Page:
With my SkyWatcher Skymax 90/1250, a Barlow 3X pushes the instrument over its ideal limits. I found I can get better results by using a Barlow 2X and then crop.
Is A Barlow Lens Worth It?
Despite the few shortcomings I mentioned before, a quality Barlow lens is a terrific tool, well worth having in your equipment, but choose it wisely.
Televue Barlows are often considered the best Barlow lenses on the market, but their price is quite steep.
Celestron X-Cel LX 2X and 3X Multi-Coated Barlows have a more affordable design, but they still offer a good image quality.
How To Use A Barlow Lens
Using a Barlow lens is not at all difficult.
Typically, a Barlow lens is made to be used in combination with an eyepiece.
For observation, you simply insert the eyepiece in the Barlow and the nose of the Barlow where you would usually insert the eyepiece (the diagonal or the focuser).
For photography, you need to get a nosepiece for your camera. If you are using a planetary camera such as a ZWO ASI 120 MC, the nosepiece is included. If you use a DSLR or mirrorless camera, you may need to buy one for your T2 adapter.
Simply mount the T2 adaptor with the nosepiece on your camera and insert it in the Barlow. Then, insert the nosepiece of the Barlow in the back of the scope or in the focuser.
Typical Applications For A Barlow Lens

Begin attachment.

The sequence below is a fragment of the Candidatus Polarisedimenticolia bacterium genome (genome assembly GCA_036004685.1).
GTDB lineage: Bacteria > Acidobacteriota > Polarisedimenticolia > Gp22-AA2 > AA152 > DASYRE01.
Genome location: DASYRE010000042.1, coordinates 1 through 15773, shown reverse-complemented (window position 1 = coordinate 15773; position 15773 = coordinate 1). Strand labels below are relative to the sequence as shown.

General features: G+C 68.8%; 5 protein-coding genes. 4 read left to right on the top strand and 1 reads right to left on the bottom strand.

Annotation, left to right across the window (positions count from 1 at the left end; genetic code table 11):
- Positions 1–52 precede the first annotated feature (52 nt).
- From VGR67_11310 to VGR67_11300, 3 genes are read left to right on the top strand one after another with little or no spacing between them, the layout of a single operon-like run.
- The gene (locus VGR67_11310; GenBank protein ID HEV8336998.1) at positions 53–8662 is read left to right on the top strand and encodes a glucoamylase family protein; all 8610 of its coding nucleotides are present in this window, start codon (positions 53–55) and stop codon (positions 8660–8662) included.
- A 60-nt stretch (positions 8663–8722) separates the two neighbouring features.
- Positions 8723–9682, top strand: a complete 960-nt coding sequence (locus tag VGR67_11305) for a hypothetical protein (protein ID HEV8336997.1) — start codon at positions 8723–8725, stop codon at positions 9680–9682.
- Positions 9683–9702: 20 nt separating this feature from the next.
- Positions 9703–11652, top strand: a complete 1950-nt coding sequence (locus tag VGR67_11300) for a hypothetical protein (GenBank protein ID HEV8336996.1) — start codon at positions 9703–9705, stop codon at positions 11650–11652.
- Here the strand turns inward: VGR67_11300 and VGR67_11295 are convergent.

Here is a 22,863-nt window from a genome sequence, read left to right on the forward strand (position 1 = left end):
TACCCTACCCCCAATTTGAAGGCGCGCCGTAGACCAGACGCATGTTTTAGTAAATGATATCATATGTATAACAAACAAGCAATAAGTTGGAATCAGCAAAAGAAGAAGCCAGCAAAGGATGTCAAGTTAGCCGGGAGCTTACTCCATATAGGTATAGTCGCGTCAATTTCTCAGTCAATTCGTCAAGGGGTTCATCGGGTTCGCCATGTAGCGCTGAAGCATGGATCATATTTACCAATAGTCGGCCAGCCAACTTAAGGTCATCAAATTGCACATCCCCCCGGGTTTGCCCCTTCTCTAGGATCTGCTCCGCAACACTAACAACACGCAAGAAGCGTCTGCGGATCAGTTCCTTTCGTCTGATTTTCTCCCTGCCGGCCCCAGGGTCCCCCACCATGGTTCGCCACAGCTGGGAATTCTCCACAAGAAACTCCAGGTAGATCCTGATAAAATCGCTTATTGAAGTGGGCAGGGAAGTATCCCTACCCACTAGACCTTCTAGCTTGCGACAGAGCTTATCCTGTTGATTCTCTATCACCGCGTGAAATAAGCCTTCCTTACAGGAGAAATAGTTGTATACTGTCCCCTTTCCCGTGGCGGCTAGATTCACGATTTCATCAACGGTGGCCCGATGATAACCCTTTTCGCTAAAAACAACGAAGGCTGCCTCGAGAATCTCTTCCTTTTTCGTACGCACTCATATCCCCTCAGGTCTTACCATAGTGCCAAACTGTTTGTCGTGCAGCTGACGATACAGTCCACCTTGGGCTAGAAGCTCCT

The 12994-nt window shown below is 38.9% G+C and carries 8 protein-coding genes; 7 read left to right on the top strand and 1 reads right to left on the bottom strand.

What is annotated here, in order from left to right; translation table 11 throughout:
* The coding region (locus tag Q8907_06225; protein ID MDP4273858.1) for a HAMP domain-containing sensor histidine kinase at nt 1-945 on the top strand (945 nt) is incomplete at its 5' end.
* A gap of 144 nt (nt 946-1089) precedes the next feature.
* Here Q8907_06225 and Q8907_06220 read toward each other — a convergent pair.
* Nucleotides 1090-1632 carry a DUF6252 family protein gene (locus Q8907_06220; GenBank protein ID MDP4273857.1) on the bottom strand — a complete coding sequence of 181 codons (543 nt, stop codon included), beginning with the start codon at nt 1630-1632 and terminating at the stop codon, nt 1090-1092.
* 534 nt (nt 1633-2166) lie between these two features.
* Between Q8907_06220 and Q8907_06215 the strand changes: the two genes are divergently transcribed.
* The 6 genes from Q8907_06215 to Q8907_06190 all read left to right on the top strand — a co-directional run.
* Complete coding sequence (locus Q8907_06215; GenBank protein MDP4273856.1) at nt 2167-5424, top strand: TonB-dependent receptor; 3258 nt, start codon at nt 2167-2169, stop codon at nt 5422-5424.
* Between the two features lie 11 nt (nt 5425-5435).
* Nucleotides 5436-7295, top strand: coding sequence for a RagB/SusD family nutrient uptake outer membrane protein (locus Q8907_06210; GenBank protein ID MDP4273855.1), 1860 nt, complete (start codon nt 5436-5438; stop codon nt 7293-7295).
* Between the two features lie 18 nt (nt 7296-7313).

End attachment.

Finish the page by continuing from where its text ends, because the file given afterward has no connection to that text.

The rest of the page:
Barlow are mostly used in Planetary and Lunar astrophotography.
With planets because you want to get more details on their surface, such as the bands in Jupiter, Mars ice caps, or the Cassini Division in Saturn’s ring system.
With the Moon, Barlow lenses are great to close in on lunar surface details, such as crater rims and central peaks, rimae, and mountain ranges.
Barlow lenses have no place in deep-sky astrophotography, as you want brighter images and high magnification, it requires an extremely precise tracking, guiding, and polar alignment.
In this case, instead of a Barlow, you should use a focal reducer, an optical element that reduces the effective focal length and the f-ratio of your telescope.
Difference Between A Barlow Lens And A Zoom Lens
Both a Barlow and a Zoom change the effective focal length of a telescope or of the lens.
The main difference between the two is that good quality zoom lenses are much more expensive than good Barlows.
This is because more glass is used in zoom lenses than in Barlow, it is more difficult to control optical aberration in a zoom than in a Barlow.
Barlow Lens Vs Small Camera Sensor: Which Is Better?
It is known that a cropped sensor camera produces larger images than that of a full-frame one, providing the focal length is the same.
This effect is called crop factor and it is not a true magnification, but it is equivalent to crop down the full-frame image.
A Barlow, instead, does provide a true magnification and an improvement in the optical resolution, at the cost of darkening the image.
In short, small sensor planetary cameras and Barlow lenses are different, but often complementary, instruments to squeeze the most out from your telescope if you choose them properly.
A Video Recap
This video summarized very well the theory and the use of the Barlow lens.
Barlow lenses are a great and affordable way to magnify the image from your telescope, but you have to choose them carefully.
A 2X Barlow lens is probably the best all-rounder, while Barlows offering higher magnification should be reserved for telescopes with large aperture and relatively fast f-ratio, as the image dimmers with the magnification.